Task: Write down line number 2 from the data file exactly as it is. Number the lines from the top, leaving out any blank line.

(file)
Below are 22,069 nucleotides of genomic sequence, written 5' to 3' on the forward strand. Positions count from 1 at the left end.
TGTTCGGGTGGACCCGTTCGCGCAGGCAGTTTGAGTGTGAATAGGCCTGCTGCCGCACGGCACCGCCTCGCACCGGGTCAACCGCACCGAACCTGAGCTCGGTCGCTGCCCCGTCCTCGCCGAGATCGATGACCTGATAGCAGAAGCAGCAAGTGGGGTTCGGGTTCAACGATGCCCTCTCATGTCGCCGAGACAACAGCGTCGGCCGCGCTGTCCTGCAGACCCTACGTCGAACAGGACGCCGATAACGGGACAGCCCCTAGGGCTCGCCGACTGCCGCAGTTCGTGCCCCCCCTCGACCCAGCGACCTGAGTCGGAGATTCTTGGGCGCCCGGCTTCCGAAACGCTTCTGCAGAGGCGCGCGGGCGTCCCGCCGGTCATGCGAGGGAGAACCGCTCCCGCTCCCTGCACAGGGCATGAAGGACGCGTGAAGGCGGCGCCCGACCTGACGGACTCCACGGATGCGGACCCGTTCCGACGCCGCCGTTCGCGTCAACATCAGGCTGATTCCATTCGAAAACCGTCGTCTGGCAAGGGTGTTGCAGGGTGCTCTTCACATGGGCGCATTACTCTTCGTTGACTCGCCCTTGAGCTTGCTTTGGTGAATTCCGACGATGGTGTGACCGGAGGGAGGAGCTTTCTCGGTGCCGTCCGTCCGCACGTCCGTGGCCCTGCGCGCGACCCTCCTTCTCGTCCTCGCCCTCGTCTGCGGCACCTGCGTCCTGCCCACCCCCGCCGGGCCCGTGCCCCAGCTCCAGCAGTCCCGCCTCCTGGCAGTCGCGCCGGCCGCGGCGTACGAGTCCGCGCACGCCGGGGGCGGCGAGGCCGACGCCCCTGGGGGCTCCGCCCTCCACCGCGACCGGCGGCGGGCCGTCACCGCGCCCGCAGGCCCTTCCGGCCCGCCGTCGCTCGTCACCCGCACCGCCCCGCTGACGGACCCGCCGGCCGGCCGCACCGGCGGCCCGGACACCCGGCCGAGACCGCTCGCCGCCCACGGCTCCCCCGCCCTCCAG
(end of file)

TGTTCGGGTGGACCCGTTCGCGCAGGCAGTTTGAGTGTGAATAGGCCTGCTGCCGCACGGCACCGCCTCGCACCGGGTCAACCGCACCGAACCTGAGCTCGGTCGCTGCCCCGTCCTCGCCGAGATCGATGACCTGATAGCAGAAGCAGCAAGTGGGGTTCGGGTTCAACGATGCCCTCTCATGTCGCCGAGACAACAGCGTCGGCCGCGCTGTCCTGCAGACCCTACGTCGAACAGGACGCCGATAACGGGACAGCCCCTAGGGCTCGCCGACTGCCGCAGTTCGTGCCCCCCCTCGACCCAGCGACCTGAGTCGGAGATTCTTGGGCGCCCGGCTTCCGAAACGCTTCTGCAGAGGCGCGCGGGCGTCCCGCCGGTCATGCGAGGGAGAACCGCTCCCGCTCCCTGCACAGGGCATGAAGGACGCGTGAAGGCGGCGCCCGACCTGACGGACTCCACGGATGCGGACCCGTTCCGACGCCGCCGTTCGCGTCAACATCAGGCTGATTCCATTCGAAAACCGTCGTCTGGCAAGGGTGTTGCAGGGTGCTCTTCACATGGGCGCATTACTCTTCGTTGACTCGCCCTTGAGCTTGCTTTGGTGAATTCCGACGATGGTGTGACCGGAGGGAGGAGCTTTCTCGGTGCCGTCCGTCCGCACGTCCGTGGCCCTGCGCGCGACCCTCCTTCTCGTCCTCGCCCTCGTCTGCGGCACCTGCGTCCTGCCCACCCCCGCCGGGCCCGTGCCCCAGCTCCAGCAGTCCCGCCTCCTGGCAGTCGCGCCGGCCGCGGCGTACGAGTCCGCGCACGCCGGGGGCGGCGAGGCCGACGCCCCTGGGGGCTCCGCCCTCCACCGCGACCGGCGGCGGGCCGTCACCGCGCCCGCAGGCCCTTCCGGCCCGCCGTCGCTCGTCACCCGCACCGCCCCGCTGACGGACCCGCCGGCCGGCCGCACCGGCGGCCCGGACACCCGGCCGAGACCGCTCGCCGCCCACGGCTCCCCCGCCCTCCAG